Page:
On berry ranches, harvested berries are typically first placed in ventilated primary plastic containers. These filled primary plastic containers are then placed in a secondary box or container. The secondary container typically includes a bottom wall, a pair of opposing side walls, and a pair of opposing end walls. After loading a given number of the filled primary containers into the secondary container, the secondary container is loaded onto a pallet. The process of filling primary plastic containers, loading a given number of the primary containers into a secondary container, and loading the secondary container onto the pallet is repeated until the pallet supports a predetermined number (e.g., 96) of secondary containers. The secondary containers are typically arranged on the pallet in multiple stacks. For example, if the pallet supports 96 secondary containers and the dimensions of the pallet are sufficiently large to accommodate six secondary containers per layer, the secondary containers may be arranged in six stacks with 16 secondary containers in each stack.

After the predetermined number of secondary berry containers are loaded onto the pallet, the loaded pallet is moved to a refrigeration unit to cool the berries. Since the refrigeration unit has a limited capacity, it is important that both the primary and secondary berry containers be designed for optimal cooling efficiency. To optimize cooling efficiency, both the primary and secondary berry containers are provided with strategically positioned cooling vents. Cool air from the refrigeration unit is forced through the vents in both the primary and secondary berry containers. The vents in the secondary berry container are designed to generate turbulence within the secondary container, thereby assuring cold air flow through and around all portions of the berry-filled primary containers.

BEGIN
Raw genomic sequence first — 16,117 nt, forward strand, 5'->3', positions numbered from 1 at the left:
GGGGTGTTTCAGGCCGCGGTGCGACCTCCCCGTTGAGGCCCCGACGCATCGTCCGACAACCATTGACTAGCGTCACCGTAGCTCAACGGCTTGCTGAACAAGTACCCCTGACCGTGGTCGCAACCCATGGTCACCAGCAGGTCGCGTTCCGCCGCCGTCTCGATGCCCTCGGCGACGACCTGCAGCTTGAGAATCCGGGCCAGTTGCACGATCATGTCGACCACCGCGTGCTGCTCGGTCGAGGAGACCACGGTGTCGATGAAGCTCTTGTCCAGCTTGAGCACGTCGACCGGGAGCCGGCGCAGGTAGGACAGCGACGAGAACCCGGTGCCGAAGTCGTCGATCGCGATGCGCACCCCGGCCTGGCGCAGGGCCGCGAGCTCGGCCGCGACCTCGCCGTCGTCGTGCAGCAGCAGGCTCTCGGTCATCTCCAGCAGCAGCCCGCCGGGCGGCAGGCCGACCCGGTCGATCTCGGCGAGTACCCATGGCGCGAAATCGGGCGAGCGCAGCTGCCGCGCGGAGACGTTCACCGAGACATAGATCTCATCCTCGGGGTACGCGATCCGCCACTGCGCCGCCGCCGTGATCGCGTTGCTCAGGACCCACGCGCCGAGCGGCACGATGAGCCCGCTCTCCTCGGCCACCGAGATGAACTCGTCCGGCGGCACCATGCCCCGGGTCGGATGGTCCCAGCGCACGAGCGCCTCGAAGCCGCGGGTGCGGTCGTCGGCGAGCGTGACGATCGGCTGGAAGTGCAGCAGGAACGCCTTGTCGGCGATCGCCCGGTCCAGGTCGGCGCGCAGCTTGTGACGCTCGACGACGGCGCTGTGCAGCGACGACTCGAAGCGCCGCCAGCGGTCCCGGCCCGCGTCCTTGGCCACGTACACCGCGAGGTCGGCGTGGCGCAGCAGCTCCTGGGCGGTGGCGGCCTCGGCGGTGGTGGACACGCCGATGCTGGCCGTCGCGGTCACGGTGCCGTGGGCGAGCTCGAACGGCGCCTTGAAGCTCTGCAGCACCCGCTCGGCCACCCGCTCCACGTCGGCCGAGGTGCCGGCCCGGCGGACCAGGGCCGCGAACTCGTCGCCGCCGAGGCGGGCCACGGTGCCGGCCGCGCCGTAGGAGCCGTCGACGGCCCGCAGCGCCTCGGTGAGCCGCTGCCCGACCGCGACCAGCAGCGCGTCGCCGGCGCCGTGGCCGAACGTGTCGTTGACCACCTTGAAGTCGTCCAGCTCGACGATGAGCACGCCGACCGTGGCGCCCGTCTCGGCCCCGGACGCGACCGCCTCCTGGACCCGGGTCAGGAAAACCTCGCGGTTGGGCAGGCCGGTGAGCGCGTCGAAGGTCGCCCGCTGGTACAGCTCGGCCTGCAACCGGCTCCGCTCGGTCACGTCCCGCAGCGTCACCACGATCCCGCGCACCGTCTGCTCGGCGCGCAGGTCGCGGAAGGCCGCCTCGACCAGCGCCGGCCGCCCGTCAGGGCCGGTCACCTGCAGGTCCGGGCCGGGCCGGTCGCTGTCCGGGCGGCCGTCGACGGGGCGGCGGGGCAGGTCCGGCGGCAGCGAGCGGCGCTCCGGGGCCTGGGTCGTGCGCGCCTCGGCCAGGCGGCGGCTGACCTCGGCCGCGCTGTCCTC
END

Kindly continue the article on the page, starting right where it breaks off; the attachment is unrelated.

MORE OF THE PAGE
To promote optimal cooling efficiency, which in turn enhances berry quality and shelf life, each end wall of the secondary container may be provided with a large opening. Cool air from the refrigeration unit flows through the secondary berry container via the large openings in the end walls thereof. Since the cooling speed is proportional to the amount of cool air flowing through the secondary berry container, it is desirable to maximize the size of the opening in the end walls of the secondary container. Increasing the size of the openings, however, compromises the structural rigidity of the secondary container. The secondary berry container must provide torsional and flexural rigidity in order to exhibit superior stacking performance. Without structural rigidity, containers at or near the bottom of a stack could buckle under the weight of the containers stacked above them. Due to this buckling, the berries in one or more containers may either be damaged or destroyed. Furthermore, without structural rigidity, the containers could sway or vibrate, thereby causing abrasion damage to the berries.

Accordingly, a need exists for a stackable secondary berry container which provides structural rigidity while optimizing cooling efficiency.

SUMMARY OF THE INVENTION

In one particular embodiment, the present invention provides a berry container having a bottom wall, a pair of opposing side walls, and a pair of opposing end walls. Each end wall forms a respective set of small vents spaced along the length of the end wall adjacent the bottom wall. Furthermore, each end wall forms a large opening above the associated set of small vents. To enhance the structural rigidity of the container, each end wall is formed from a bowed inner panel and an outer panel hingedly connected to each other along a rigid convex-shaped ledge.

BRIEF DESCRIPTION OF THE DRAWINGS

Other objects and advantages of the invention will become apparent upon reading the following detailed description and upon reference to the drawings in which: